Yellowstone National Park Addresses Climate Change



The iconic park celebrated its 150th birthday recently with plans to protect it for another 150 years.

On a recent visit to Yellowstone National Park, I watched the red-furred baby bison flounder after its huge mother, the current carrying it a bit downstream before it managed to scramble up the far riverbank. Swim lesson accomplished. A wildlife viewing scope allowed me to gaze high above at an osprey keeping house, rearranging the sticks in her nest. Combine the phenomenal chances to see wildlife with crazy thermal features — steaming mud pots, stunning turquoise pools, jets of water spewing into the misty, sulfurous air — and you can understand why Yellowstone became our first national park. In 2022, the iconic park celebrated its 150th birthday, and, according to visitor stats, is more popular than ever. Unfortunately, more people plus rising temperatures equals a threat to a park we all love.

President Ulysses S. Grant signed the Yellowstone National Park Protection Act into law on March 1, 1872. Two decades later, in 1894, weather stations started collecting data in the Greater Yellowstone Ecosystem. This gives us one of the longest running records of temperature and rainfall in the US. That’s how we know that Yellowstone’s temperature has risen by 0.31°F/decade, consistent with global warming elsewhere.

Over the coming decades, this data tells us that Yellowstone will probably receive less snowfall. The snow that does accumulate will melt earlier. This will lead to reduced water in the Snake, Yellowstone, and Green rivers for recreation, agriculture, energy production, and drinking. These repercussions reach beyond Yellowstone, affecting millions far outside of park boundaries. Then there are the infamous wildfires, which have grown bigger in recent years. More insect infestations damage trees, threaten food supplies for wildlife, and feed the fires with dead wood.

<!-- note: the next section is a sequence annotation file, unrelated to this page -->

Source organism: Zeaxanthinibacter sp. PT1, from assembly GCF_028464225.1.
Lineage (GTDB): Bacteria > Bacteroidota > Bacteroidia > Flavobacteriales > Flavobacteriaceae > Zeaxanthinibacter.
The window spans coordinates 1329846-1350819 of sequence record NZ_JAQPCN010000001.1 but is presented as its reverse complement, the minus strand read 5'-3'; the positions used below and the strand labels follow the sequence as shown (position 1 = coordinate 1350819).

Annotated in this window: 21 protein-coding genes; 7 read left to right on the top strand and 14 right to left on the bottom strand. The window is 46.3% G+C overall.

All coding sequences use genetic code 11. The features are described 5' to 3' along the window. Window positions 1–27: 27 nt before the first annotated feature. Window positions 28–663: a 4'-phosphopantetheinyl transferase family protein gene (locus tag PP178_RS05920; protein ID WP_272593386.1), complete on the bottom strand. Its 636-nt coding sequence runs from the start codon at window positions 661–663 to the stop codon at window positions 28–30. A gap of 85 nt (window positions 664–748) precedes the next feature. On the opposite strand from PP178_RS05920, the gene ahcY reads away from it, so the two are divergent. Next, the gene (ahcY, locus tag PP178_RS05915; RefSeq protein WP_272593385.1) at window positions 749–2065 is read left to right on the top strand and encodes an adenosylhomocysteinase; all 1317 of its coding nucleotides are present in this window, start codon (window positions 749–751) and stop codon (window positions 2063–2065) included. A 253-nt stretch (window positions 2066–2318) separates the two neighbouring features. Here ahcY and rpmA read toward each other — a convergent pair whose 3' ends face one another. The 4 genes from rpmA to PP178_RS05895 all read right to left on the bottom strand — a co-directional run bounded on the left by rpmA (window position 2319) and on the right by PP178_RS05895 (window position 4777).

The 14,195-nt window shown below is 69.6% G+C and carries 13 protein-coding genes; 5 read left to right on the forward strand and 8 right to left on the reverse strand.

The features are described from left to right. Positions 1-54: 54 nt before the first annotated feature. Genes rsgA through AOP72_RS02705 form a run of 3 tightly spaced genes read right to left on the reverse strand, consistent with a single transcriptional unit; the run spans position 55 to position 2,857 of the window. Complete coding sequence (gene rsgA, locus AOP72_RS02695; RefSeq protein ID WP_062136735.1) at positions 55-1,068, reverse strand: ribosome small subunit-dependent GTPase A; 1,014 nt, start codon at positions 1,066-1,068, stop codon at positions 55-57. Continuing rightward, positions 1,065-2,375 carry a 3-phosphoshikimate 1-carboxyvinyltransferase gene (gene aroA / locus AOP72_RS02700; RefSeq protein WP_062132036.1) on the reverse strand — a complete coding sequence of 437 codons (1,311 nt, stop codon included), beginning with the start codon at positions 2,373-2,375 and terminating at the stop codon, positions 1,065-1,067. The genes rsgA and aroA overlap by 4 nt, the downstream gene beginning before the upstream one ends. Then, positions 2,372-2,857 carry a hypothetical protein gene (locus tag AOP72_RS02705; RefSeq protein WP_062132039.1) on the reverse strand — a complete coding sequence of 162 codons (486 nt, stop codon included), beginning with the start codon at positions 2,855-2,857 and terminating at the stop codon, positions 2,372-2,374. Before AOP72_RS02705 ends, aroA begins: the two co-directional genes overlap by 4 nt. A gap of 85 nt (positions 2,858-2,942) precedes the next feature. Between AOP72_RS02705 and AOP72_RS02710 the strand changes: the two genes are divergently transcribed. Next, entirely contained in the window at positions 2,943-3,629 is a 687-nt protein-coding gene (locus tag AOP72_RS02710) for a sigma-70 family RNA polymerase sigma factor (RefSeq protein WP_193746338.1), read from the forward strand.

It sounds like a grim future for a beloved park. But the National Park Service and its Yellowstone concessioner, Xanterra, aren’t giving up. Xanterra has worked hard on its sustainability initiatives, large and small. It reengineered the laundry service to drop water usage from three gallons to one third of a gallon per pound of linen. It ditched single-use plastic throughout its operations and sources goat cheese from a local family-run organic dairy. The New Canyon Lodges, completed in 2016, were the largest sustainable building project in National Park Service history. The new accommodations save 3.5 million gallons of water and 224,000 kilowatt hours of energy, and include cool eco features like bathroom countertops made of recycled glass and fly ash (a coal byproduct), and recycled wood fixtures crafted from regional pine beetle kill.

On my visit, I was impressed by abundant vegan options in park restaurants. At the Obsidian Dining room in the Old Faithful Snow Lodge, you can order organic golden quinoa and kale soup or linguine with spicy Thai peanut sauce. It was a far cry from my youthful park memories of hot dogs and hamburgers.

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Of course, it will take all this and more to turn things around for a park—and a world—threatened by climate change. “Our business is dependent on the environment within the Greater Yellowstone Ecosystem,” said Xanterra sustainability director Dylan Hoffman. “And if we want to be in business for the next 150 years, protecting these resources is of paramount importance.”

A fox hunts a mouse in Yellowstone National Park's Hayden Valley. – Shutterstock

So by all means, visit Yellowstone. But do it gently. As Hoffman puts it, speaking perhaps for all of us, “There’s no greater honor than being a steward of this place in order that future generations can enjoy and be inspired by the world’s first national park.”

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Teresa Bergen
Teresa Bergen
Teresa Bergen is a Portland, Oregon-based author who specializes in the outdoors, vegan and sustainable travel. Her articles appear in many publications and she’s author of Easy Portland Outdoors and co-author of Historic Cemeteries of Portland, Oregon.
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